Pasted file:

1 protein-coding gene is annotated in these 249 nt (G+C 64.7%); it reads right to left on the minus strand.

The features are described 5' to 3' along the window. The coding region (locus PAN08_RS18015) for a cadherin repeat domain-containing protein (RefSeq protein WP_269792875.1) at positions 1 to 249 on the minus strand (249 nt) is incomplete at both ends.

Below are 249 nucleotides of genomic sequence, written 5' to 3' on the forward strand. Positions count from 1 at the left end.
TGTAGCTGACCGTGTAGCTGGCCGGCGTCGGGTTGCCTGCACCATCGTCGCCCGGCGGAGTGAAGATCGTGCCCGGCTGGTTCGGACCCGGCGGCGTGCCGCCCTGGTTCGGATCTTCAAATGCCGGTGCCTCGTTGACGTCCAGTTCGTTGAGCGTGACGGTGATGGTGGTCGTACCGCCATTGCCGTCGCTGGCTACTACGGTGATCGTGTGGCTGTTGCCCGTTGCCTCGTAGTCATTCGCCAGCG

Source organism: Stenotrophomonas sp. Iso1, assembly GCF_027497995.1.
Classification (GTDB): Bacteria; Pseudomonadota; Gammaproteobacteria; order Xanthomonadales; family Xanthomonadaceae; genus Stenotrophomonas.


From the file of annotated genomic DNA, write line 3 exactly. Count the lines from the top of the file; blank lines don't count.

Below are 249 nucleotides of genomic sequence, written 5' to 3' on the forward strand. Positions count from 1 at the left end.